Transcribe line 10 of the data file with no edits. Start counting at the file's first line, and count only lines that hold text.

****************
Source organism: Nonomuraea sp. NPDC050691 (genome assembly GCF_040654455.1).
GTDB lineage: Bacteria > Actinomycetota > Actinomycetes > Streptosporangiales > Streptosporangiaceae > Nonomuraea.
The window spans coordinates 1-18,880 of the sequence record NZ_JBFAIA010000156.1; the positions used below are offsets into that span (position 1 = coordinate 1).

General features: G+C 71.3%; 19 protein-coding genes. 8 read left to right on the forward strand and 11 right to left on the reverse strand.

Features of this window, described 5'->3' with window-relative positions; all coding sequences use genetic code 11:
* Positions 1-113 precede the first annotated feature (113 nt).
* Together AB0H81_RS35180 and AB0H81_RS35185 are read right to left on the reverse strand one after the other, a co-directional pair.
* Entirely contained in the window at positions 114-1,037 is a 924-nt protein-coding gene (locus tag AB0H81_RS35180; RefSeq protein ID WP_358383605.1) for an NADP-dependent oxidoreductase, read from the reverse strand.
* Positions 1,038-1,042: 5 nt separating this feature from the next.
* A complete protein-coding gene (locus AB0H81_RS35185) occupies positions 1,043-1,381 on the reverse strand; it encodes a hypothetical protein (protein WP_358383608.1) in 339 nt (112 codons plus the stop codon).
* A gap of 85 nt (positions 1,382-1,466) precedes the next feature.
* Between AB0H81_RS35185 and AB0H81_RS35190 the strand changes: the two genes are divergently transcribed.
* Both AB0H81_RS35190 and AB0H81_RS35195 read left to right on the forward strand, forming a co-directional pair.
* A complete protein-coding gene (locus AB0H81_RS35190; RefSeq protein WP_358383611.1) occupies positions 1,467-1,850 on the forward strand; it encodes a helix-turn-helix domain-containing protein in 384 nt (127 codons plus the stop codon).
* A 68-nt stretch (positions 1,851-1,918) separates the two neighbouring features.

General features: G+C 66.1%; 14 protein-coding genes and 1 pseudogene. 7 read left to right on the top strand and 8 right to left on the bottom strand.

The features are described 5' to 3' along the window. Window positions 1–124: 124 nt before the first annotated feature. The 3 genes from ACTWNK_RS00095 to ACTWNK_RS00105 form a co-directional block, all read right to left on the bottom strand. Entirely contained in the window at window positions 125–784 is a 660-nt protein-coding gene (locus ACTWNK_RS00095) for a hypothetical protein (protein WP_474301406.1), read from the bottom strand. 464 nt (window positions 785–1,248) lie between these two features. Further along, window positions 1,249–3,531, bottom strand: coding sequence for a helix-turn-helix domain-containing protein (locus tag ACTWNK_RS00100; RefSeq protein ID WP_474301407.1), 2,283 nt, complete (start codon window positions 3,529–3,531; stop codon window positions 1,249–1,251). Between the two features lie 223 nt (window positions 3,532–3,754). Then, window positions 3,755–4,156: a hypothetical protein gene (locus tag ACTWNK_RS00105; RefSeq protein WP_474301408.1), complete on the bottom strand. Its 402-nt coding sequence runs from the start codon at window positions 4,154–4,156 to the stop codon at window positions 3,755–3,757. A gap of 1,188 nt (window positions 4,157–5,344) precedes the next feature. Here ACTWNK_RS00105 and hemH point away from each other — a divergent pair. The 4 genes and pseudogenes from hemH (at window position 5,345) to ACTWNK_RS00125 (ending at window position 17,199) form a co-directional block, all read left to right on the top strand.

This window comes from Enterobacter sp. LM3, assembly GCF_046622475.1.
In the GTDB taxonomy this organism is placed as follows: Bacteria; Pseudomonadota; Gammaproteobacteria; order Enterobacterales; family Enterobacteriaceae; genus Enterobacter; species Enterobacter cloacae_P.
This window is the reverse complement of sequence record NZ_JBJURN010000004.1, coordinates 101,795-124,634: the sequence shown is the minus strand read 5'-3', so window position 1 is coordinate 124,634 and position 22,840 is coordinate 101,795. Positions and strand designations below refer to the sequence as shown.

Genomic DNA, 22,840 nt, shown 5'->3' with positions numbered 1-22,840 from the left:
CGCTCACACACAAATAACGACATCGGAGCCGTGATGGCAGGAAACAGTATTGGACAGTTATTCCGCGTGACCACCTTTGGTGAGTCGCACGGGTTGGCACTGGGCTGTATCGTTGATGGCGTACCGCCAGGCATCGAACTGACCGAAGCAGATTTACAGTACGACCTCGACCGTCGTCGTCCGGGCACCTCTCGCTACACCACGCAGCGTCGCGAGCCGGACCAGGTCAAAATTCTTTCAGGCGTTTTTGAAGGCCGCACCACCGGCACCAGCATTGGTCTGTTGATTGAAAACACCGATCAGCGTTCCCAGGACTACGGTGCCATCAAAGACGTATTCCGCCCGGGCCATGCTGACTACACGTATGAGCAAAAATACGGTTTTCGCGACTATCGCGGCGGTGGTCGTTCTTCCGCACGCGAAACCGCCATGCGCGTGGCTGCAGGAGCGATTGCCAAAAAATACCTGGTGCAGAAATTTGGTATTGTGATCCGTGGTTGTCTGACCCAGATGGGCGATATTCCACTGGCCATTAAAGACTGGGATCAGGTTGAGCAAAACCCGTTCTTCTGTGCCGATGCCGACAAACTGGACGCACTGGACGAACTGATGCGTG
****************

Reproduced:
* A complete protein-coding gene (locus AB0H81_RS35185) occupies positions 1,043-1,381 on the reverse strand; it encodes a hypothetical protein (protein WP_358383608.1) in 339 nt (112 codons plus the stop codon).